The Metropolitan Toronto Chairman's Committee for Preserving Documentary Heritage (CCPDH) announced in February the start of a study to assess the effectiveness of commercial mass deacidification processes on the permanence of various materials. The study will be conducted at the Canadian Conservation Institute (CCI) of Communications Canada, under the direction of Helen Burgess, Senior Conservation Scientist for Conservation Processes Research. The study will consist of four parts:
Evaluation of the treatment of paper fibers
Influence of prior degradation from pollutants or oxidation Evaluation of media and other materials
Evaluation of protein materials.
Publication details of the study results are to be announced at a later date.
The CCPDH was established in July 1990 by Alan Torks, Chairman of the Municipality of Metropolitan Toronto in recognition of the brittle book crisis facing libraries and archives. Its ultimate goal is the establishment of a mass deacidification facility at the end of five years. The work is funded by a number of Canadian libraries and other institutions, and by Akzo Chemicals and FMC Corporation.
The resolution passed at New York state's conference was printed in the last issue. Since then, resolutions from other to governor's conferences" in Connecticut, Florida and Maryland have been received.
Connecticut's "Policy Recommendation 14P" recommends that "the 1991 General Assembly of the State of Connecticut shall establish by law and fund a State Office for the Preservation of Library and Archival Materials which shall be responsible for preservation training; coordinating statewide preservation activities; and planning and managing a competitive grant funding program, utilizing peer review. Through this program libraries, archives, historical societies, museums and other repositories can apply annually for funds to preserve significant library and archival resources by means of education, conservation treatment, microfilming, and other actions."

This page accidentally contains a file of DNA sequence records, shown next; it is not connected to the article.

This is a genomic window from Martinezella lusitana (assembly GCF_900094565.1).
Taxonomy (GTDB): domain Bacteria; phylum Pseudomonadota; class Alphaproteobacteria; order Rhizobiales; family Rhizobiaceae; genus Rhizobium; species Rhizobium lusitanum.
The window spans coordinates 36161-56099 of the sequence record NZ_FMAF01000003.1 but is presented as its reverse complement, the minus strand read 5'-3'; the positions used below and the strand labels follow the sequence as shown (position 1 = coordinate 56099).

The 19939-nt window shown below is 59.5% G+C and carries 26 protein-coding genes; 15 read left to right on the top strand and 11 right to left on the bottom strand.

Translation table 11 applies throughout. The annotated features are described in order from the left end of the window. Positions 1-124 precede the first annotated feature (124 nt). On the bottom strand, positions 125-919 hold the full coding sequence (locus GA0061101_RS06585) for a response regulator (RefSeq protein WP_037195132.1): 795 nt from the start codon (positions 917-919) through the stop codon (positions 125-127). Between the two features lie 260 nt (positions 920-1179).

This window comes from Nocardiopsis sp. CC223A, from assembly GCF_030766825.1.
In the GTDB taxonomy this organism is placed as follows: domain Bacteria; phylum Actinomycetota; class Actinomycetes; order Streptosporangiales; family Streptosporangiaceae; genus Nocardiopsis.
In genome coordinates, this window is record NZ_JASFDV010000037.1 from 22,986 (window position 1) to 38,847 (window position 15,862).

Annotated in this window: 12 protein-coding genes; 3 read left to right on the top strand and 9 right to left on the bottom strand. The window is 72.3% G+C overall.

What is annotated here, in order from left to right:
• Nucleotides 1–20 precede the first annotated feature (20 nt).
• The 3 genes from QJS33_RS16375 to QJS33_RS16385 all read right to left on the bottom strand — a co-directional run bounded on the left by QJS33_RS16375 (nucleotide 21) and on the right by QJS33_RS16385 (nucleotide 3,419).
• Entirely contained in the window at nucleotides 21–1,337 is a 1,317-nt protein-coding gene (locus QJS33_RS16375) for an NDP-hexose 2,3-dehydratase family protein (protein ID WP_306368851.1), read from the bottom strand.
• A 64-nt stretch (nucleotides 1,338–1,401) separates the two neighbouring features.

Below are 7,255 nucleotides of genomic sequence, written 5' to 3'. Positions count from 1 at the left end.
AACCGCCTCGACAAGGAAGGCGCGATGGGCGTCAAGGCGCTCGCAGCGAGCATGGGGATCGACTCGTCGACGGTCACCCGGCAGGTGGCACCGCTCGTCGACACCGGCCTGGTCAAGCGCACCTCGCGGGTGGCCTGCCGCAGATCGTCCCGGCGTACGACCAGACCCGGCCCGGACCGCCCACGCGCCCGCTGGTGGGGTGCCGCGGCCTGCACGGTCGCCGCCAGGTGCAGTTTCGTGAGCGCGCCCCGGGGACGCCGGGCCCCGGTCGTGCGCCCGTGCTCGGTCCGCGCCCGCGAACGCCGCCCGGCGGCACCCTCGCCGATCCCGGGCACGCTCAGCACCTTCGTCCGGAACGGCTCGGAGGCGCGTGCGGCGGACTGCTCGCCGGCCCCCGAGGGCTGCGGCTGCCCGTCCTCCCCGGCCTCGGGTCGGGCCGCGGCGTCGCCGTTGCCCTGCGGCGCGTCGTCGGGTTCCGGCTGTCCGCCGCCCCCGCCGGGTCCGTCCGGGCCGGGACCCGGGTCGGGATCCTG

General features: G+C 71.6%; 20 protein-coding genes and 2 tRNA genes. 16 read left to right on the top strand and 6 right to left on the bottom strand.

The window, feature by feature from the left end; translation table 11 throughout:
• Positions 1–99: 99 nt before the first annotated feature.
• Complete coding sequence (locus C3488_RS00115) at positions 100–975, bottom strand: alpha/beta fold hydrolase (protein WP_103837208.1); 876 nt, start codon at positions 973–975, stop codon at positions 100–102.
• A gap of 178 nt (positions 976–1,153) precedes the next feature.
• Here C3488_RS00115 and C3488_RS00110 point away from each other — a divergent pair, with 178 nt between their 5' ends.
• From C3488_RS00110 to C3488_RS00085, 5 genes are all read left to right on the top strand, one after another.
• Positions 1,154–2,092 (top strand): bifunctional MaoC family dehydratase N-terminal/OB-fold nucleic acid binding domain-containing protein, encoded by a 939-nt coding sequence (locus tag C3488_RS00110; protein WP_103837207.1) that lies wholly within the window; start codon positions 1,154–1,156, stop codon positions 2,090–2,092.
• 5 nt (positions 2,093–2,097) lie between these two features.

Florida's "Consent Resolution #20" urges passage of legislation requiring use of alkaline paper for "all state records and publications, with the exception of those to be updated or amended an a regular basis." Maryland's "Resolution #3" describes the major preservation challenges in repositories (acidic paper, non-paper media, inadequate environment for storage, disasters, and preservation of newspapers and local records stored in public libraries, and recommends that a task force be appointed to formulate a statewide preservation plan.
At the 26th International Congress on Medieval Studies May 9-12, in Kalamazoo (see "Events"), there will be two sessions dealing with books:
Session 115, May 10: Medieval Depictions of Scribes, East and West. (Organizer: R.A. Rosenfeld, Univ. Toronto)
Session 248, May 11: The Use and Abuse of Books. (Organizer: Martha W. Driver, Pace University)
Timestamp: Sunday, 03-Mar-2013 21:37:05 PST
Retrieved: Sunday, 19-Nov-2017 01:24:49 GMT